To ask Her Majesty's Government what assessment they have made of reports that the Association of Southeast Asian Nations Emergency Response and Assessment Team has predicted that the repatriation of the Rohingya would be an easy process; what assessment they have made of the (1) dangers faced by, and (2) rights to full citizenship of, the Rohingya during their repatriation; and what steps are being taken to bring justice to those responsible for crimes against the Rohingya.
We welcome ASEAN's engagement on this issue through their Humanitarian Assistance Centre. However, we remain deeply concerned that the conditions for safe, voluntary and dignified returns in line with UNHCR principles are not in place. The UK has been clear, as has the UN Security Council, that before repatriations start, Myanmar must create the conditions in Rakhine to allow the Rohingya to return safely, voluntarily and with dignity. Refugees must have full access and independent information about conditions in areas of return and arrangements for repatriation.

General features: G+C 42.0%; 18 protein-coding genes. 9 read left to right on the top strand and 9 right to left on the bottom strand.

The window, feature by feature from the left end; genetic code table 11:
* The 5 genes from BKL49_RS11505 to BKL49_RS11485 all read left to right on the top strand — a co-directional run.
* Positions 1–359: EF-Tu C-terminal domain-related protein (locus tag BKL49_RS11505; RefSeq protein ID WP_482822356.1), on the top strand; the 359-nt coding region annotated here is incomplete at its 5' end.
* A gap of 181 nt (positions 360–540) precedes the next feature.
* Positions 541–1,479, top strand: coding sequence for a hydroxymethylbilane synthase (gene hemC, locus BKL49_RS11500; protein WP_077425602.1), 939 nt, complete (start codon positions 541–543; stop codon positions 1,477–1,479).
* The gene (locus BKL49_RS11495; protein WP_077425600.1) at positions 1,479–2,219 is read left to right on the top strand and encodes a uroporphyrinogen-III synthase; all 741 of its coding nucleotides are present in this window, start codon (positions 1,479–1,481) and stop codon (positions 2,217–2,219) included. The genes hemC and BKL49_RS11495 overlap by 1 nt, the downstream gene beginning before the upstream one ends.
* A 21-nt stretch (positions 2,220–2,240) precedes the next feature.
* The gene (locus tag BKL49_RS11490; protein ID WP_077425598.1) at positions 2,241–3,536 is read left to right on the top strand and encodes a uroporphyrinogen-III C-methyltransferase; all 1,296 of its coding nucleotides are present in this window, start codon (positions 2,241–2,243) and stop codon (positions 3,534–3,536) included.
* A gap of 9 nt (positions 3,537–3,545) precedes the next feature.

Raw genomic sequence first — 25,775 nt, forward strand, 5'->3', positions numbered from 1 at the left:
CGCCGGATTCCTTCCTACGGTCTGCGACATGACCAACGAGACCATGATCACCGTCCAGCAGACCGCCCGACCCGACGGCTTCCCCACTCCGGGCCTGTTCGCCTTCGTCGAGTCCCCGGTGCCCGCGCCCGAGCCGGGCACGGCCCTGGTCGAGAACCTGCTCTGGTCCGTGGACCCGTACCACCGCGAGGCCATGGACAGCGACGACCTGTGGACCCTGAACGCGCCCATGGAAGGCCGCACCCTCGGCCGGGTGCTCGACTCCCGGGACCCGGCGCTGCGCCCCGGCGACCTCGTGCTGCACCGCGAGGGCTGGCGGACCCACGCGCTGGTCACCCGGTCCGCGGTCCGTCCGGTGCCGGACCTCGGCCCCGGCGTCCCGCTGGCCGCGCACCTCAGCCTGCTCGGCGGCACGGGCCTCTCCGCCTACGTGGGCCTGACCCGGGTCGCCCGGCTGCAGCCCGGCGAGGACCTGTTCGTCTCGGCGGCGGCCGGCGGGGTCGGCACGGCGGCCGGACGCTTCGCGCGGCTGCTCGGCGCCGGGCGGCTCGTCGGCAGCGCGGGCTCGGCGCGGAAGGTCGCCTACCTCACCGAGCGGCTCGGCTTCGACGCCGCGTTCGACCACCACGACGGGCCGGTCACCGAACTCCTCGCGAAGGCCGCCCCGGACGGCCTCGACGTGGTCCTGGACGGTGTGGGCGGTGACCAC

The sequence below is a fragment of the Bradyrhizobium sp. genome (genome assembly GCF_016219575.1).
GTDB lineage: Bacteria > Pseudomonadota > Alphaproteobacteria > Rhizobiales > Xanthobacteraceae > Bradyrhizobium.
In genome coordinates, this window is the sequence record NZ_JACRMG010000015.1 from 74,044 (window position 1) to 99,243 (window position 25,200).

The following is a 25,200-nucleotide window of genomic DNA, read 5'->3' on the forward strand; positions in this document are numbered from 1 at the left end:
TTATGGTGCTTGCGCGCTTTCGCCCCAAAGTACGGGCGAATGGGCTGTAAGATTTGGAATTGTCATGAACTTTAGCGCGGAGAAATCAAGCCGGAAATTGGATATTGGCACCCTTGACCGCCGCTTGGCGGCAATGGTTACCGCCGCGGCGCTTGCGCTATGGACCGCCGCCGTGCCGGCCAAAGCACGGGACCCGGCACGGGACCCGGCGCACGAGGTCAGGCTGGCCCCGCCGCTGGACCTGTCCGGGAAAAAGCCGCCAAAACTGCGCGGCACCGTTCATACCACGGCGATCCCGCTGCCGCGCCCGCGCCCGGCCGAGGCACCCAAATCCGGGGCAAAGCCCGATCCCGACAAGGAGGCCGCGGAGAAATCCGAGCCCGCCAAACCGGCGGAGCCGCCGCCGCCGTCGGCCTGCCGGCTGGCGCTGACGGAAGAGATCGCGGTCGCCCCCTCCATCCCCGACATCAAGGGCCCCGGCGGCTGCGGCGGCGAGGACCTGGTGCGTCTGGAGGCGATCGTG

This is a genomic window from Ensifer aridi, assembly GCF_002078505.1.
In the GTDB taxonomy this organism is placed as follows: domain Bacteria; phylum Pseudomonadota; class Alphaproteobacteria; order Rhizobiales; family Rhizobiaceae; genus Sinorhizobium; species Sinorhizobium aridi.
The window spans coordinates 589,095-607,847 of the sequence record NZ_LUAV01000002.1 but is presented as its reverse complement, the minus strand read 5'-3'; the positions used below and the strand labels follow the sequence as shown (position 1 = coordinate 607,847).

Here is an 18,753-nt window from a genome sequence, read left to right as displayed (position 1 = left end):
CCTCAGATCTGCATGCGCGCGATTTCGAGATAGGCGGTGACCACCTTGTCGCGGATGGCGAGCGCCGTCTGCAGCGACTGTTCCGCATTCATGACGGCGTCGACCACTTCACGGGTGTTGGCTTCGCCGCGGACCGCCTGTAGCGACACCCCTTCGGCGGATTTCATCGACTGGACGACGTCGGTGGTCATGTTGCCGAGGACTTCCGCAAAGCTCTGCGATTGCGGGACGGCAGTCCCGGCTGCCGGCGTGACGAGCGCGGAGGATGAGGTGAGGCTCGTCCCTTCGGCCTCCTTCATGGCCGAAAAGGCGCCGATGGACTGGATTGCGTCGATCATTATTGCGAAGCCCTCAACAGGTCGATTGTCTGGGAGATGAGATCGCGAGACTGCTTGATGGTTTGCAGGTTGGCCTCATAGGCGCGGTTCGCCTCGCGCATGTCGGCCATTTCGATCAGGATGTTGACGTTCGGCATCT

We have publicly called for the removal of restrictions that withhold citizenship from individuals who are not from a community recognised by the Myanmar authorities as a 'national race', such as the Rohingya. The UK has supported the recommendations of the Rakhine Advisory Commission's to reform the 1982 Citizenship Law and urges the Myanmar government to fully implement them.
The UK co-sponsored the resolution at the UN Human Rights Council which set up the Fact Finding Mission in March 2017. This has since found that there may be sufficient grounds for prosecuting senior Myanmar military officials for crimes against humanity. The UK also to secure a resolution which established a mechanism to collect and preserve evidence of atrocities for future prosecutions. We continue to press the Myanmar authorities to ensure its domestic accountability process is independent, credible and results in prosecutions.